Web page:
Once the state realised the financial potential of the startup industry, it went out of its way to support the growth of startups in India. The flagship “Startup India” was launched in 2016 to provide a better ecosystem for startups to thrive in. The government left no stones unturned in their attempt to aid growing startups. This was either done in the form of provision of financial aid, the wavering-off of certain taxes and fees, or through the provision of specific services to encourage the birth and growth of startups in India.
A few of these government-provided benefits are:
- Tax exemption for startups:
Section 80IAC allows startups to claim a three year tax holiday, provided that the startups have a scalable business model along with high employment rates and high enough revenue generation. This was done to promote the fast-emerging startup culture in the country.
- Tax exemption for investors:
The government has made provisions to allow startups to avail full angel tax concessions on investments up to Rs 25 crore. Investors may get full exemption on angel tax beyond that amount. This was done in the interest of the startup sector, in order to attract both Indian and foreign investors.
- Provision of Funds:
The government has allocated Rs. 10,000 crore to provide funding access to select startups. They’ve also incentivised banks to offer financial aid for budding companies. The government has also placed provisions to aid startups associated with cybersecurity, drones, clean energy development, waste management, etc.
- Patent and Trademark Concessions:
In an effort to support startups with original product ideas, the government pays for all the facilitator fees. This leaves only the statutory fees to be paid by the startups. The government has also taken steps to reduce the average time it takes to file a patent from 4-7 years to 18 months.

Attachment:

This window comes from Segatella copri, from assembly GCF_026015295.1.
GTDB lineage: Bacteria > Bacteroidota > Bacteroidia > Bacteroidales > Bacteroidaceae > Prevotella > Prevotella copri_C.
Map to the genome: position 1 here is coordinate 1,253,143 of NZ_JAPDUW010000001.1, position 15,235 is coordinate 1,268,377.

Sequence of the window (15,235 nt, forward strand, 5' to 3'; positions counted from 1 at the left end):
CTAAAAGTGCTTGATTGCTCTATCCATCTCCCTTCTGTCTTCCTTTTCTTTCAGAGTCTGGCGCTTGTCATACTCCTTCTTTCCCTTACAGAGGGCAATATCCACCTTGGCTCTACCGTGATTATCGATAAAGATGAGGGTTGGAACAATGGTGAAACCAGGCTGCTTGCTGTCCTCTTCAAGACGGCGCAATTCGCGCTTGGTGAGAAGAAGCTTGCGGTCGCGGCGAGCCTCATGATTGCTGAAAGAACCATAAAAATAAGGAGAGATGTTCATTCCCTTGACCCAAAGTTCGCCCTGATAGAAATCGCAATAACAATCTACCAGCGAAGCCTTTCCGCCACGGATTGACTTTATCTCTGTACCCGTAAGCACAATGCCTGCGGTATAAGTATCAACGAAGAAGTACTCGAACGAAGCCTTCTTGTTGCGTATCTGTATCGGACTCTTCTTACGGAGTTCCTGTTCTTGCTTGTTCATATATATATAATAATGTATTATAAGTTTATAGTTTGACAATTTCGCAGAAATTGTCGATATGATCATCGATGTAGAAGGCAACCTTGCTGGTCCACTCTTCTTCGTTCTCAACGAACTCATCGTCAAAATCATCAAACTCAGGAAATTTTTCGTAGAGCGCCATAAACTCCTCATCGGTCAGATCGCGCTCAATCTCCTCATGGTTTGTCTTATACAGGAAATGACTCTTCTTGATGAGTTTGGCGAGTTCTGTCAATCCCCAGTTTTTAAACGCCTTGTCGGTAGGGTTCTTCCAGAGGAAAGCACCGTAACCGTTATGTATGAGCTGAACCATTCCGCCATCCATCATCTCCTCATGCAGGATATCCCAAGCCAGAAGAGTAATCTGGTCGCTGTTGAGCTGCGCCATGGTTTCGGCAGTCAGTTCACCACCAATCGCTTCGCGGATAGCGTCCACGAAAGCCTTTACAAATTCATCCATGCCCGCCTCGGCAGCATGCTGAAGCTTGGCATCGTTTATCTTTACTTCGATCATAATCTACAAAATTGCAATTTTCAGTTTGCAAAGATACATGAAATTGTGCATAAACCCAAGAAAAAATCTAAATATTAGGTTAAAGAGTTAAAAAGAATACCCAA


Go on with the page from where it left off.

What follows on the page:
- Aid in Research and Development:
The prime minister recently announced the opening up of 5 new DRDO labs. This was another such development in the line of opening research and development labs in order to provide research-based aid to startups in the country. India is the top innovation destination in Asia and ranks second in the world with the highest increase of contribution to high-quality scientific research. This translates to paramount aid to tech-based startups looking to make it big globally.
2. International Interest and Aid:
India is one of the top markets for several countries to invest in. The number of emerging startups in India is almost unmatched. This, along with government-provided exemptions to foreign investors, makes India the perfect place for foreign angel investors to invest in. The countries that are most active in investing in the Indian startup ecosystem are Israel, Netherlands, Australia, Japan, England, France, and China. China alone has invested around Rs 300 crores into Indian startups in the last five years.
The Indian startup ecosystem has faced an economic boom in the past two decades and will continue to grow in the coming years, as India establishes its position as the golden bird of startups. The world of startups has been extremely complex, filled with opportunities at every step for those brave enough to that step. It’s robust and evolving mechanics is only matched with the sheer amount of interest it’s garnering around the world.
The state has made sure to back our startup industry at every point in this journey and this has gone far in establishing India as the third-largest startup ecosystem in the world, with a 40% compound annual growth rate over the past five years. Given all of this information, maybe Vineet Aggarwal, founder of the Cerule Group, wasn’t wrong in calling India the poster child of the emerging market.